Although Snapdragons are known to be short-lived garden plants, they undoubtedly make a beautiful addition to any garden and are widely popular as a result. The Snapdragon’s variety of vibrantly colored flowers make them highly desirable; however, it is not uncommon for owners of these plants to encounter more than a few difficulties.
Despite the beauty and value that they may add to your garden, Snapdragons are known to have a tendency to suddenly and unexpectantly show signs of dying. There are several factors that can cause Snapdragons to die, including Snapdragon rust, hot weather, and stem/root rot, to name a few.
Snapdragons undoubtedly make a fine addition to any garden. However, like most other garden plants, Snapdragons can present with a fair number of issues that could make looking after them – and ultimately keeping them alive – somewhat of a tricky experience.
Discover what could be causing your Snapdragon to die and what you can do to stop it.
Why Are My Snapdragons Dying?
If you have any experience with keeping several plants in your garden, you will know that some species of plants are far easier to take care of than others. Some plants require nothing more than being planted in a good spot and receiving the occasional drink of water.
While this can undoubtedly be true for plants like Snapdragons, typically, they can be a little trickier to maintain, and they can be far more demanding of particular growing conditions.
As is the case with most other plants, watering – whether over watering or under watering – patterns are typically the number one cause of issues and death in the Snapdragon plant. Following a strict watering schedule and paying close attention to the plant’s response are essential to maintaining its health.
Overall, being aware of the different types of issues that could be causing your Snapdragon plants to die and attentiveness to them is the best thing you can do to maintain your plant’s health. The best course of action is prevention. However, there are also ways to save your plant if it is already exhibiting some symptoms.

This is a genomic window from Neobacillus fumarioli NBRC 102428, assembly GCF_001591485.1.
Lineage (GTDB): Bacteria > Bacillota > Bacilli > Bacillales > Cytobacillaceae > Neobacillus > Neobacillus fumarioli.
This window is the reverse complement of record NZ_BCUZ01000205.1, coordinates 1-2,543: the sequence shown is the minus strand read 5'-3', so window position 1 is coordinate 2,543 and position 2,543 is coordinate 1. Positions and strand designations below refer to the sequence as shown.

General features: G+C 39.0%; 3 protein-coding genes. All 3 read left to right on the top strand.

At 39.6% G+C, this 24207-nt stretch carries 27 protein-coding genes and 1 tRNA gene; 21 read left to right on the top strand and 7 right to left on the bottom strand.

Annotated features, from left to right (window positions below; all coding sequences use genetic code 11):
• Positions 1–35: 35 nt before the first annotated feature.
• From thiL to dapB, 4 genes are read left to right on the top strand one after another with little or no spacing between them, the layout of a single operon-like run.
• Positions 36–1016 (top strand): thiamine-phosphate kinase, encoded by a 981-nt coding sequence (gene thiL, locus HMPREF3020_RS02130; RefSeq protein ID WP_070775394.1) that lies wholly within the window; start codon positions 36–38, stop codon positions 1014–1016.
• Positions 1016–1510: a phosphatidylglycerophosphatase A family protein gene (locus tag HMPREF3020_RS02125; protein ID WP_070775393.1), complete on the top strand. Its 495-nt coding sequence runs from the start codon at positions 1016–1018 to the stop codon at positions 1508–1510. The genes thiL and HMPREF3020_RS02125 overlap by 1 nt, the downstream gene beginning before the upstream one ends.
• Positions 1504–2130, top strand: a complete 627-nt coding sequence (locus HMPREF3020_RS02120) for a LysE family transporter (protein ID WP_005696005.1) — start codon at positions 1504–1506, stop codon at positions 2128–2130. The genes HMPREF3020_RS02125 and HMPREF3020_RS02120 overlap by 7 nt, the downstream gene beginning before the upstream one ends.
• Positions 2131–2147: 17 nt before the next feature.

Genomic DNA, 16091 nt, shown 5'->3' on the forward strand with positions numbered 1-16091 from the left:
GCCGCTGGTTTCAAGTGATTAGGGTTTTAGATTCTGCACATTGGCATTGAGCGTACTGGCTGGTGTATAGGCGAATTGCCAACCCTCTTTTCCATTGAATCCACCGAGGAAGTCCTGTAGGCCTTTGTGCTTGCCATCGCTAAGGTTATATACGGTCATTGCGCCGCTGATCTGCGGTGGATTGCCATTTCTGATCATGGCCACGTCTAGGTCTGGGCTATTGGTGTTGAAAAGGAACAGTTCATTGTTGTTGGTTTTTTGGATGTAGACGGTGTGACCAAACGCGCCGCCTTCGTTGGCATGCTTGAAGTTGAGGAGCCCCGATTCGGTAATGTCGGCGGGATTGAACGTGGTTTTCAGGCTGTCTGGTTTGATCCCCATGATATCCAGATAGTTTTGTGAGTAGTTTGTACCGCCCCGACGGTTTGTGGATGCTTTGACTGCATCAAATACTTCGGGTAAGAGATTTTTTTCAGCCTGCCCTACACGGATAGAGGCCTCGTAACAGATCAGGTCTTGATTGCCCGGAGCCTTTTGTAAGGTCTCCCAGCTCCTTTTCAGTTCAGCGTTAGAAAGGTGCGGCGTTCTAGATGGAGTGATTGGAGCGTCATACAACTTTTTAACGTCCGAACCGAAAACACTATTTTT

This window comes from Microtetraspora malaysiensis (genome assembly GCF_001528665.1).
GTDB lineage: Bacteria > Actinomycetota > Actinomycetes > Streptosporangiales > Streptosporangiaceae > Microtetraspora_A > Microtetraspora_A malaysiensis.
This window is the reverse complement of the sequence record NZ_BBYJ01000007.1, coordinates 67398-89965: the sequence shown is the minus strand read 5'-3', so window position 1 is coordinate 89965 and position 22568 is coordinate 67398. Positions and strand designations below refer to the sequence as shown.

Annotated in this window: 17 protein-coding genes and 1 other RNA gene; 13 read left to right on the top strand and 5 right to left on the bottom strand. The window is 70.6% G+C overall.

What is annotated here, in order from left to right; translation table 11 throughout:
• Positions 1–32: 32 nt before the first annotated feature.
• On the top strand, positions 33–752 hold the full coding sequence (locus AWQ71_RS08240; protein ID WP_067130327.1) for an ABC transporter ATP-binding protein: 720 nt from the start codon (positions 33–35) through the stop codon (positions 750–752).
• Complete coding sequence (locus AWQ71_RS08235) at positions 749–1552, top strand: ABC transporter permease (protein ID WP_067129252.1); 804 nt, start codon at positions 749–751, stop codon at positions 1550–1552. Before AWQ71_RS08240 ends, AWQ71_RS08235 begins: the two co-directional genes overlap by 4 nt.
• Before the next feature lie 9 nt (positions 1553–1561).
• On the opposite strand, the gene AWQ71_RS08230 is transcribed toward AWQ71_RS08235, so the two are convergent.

Here are a few common possibilities why your Snapdragon plant could be dying:
1 – Snapdragon Rust
For example, various rust-like diseases can be relatively common amongst floricultural plants like Snapdragons. Snapdragon rust is a fungal infection most commonly seen on the plant’s leaves.
In some cases, the initial infection might not be possible to see. However, the first sign of infection is often when small yellow spots become visible on the leaves. As the condition progresses, these spots will begin to turn a brownish-black color in the center, and eventually, the fungal spores of Snapdragon rust will become visible.
Attentiveness is the key to this issue. If you catch the infection early enough, remove the leaves where the rust has started to form and discard them immediately to avoid further infection. Also, try not to get the leaves wet when watering – mainly if watering at night – as wet leaves can oftentimes be a breeding ground for fungi.
2 – Excessively Hot Weather
Another thing to consider if your Snapdragon plant is dying is the kind of weather that it is being exposed to. Sure, Snapdragons thrive in full sun. However, they are not big fans of scorching weather.